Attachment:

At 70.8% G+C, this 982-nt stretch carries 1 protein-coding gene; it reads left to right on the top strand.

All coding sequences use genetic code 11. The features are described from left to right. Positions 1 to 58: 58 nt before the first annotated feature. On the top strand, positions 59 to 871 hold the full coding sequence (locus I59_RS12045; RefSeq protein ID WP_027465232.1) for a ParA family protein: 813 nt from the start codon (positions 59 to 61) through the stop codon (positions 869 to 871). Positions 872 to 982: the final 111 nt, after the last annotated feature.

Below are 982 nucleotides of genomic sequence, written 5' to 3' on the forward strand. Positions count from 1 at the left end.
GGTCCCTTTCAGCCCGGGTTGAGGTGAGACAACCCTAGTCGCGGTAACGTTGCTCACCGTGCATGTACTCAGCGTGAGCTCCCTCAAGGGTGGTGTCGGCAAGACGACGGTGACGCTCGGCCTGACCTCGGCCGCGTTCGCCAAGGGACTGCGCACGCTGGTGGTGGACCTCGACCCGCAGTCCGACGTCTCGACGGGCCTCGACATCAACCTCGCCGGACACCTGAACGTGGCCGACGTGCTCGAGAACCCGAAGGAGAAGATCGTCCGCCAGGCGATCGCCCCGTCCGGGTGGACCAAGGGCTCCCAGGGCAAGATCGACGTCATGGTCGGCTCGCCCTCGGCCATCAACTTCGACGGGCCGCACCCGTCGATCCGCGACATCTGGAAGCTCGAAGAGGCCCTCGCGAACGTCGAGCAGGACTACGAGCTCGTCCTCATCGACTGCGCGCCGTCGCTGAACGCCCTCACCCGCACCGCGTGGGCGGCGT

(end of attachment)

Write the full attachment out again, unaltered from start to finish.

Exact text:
At 70.8% G+C, this 982-nt stretch carries 1 protein-coding gene; it reads left to right on the top strand.

All coding sequences use genetic code 11. The features are described from left to right. Positions 1 to 58: 58 nt before the first annotated feature. On the top strand, positions 59 to 871 hold the full coding sequence (locus I59_RS12045; RefSeq protein ID WP_027465232.1) for a ParA family protein: 813 nt from the start codon (positions 59 to 61) through the stop codon (positions 869 to 871). Positions 872 to 982: the final 111 nt, after the last annotated feature.

Below are 982 nucleotides of genomic sequence, written 5' to 3' on the forward strand. Positions count from 1 at the left end.
GGTCCCTTTCAGCCCGGGTTGAGGTGAGACAACCCTAGTCGCGGTAACGTTGCTCACCGTGCATGTACTCAGCGTGAGCTCCCTCAAGGGTGGTGTCGGCAAGACGACGGTGACGCTCGGCCTGACCTCGGCCGCGTTCGCCAAGGGACTGCGCACGCTGGTGGTGGACCTCGACCCGCAGTCCGACGTCTCGACGGGCCTCGACATCAACCTCGCCGGACACCTGAACGTGGCCGACGTGCTCGAGAACCCGAAGGAGAAGATCGTCCGCCAGGCGATCGCCCCGTCCGGGTGGACCAAGGGCTCCCAGGGCAAGATCGACGTCATGGTCGGCTCGCCCTCGGCCATCAACTTCGACGGGCCGCACCCGTCGATCCGCGACATCTGGAAGCTCGAAGAGGCCCTCGCGAACGTCGAGCAGGACTACGAGCTCGTCCTCATCGACTGCGCGCCGTCGCTGAACGCCCTCACCCGCACCGCGTGGGCGGCGT